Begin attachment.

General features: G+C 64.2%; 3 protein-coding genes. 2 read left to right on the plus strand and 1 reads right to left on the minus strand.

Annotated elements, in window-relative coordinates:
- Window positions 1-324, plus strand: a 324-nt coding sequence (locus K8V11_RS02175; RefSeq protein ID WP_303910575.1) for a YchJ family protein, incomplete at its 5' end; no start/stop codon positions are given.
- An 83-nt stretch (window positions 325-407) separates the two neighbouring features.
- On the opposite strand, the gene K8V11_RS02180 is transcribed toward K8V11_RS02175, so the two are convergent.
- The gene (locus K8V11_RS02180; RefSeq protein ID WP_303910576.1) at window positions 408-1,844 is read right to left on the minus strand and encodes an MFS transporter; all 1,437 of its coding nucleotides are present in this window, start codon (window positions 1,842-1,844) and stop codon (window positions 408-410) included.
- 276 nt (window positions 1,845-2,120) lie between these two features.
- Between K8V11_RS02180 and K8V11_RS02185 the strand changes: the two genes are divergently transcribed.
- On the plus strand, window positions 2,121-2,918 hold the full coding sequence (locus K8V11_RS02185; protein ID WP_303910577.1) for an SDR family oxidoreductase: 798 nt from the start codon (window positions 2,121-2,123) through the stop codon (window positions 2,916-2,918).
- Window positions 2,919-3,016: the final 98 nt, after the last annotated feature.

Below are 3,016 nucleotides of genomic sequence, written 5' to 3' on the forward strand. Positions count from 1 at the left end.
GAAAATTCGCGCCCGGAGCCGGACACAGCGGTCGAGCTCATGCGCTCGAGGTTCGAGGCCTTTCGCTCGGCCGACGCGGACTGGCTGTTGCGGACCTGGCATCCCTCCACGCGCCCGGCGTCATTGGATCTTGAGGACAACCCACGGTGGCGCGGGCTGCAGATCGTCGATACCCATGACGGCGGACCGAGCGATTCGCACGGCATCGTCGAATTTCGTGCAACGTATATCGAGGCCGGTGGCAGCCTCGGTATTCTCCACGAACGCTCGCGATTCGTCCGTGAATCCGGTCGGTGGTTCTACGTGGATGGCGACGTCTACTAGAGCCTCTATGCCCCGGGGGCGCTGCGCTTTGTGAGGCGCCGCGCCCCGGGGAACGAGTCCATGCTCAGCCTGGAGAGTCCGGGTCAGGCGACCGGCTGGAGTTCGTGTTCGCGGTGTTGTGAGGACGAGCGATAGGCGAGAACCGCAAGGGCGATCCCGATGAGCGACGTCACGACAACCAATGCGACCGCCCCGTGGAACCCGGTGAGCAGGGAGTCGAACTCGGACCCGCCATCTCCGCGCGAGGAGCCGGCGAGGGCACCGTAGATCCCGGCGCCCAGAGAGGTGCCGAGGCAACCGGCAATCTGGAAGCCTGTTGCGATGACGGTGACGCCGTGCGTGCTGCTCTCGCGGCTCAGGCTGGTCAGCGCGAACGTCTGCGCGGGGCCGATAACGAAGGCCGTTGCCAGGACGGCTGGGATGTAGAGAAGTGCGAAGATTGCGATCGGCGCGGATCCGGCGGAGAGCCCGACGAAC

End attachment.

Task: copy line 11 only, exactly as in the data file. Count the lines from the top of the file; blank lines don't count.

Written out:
Below are 3,016 nucleotides of genomic sequence, written 5' to 3' on the forward strand. Positions count from 1 at the left end.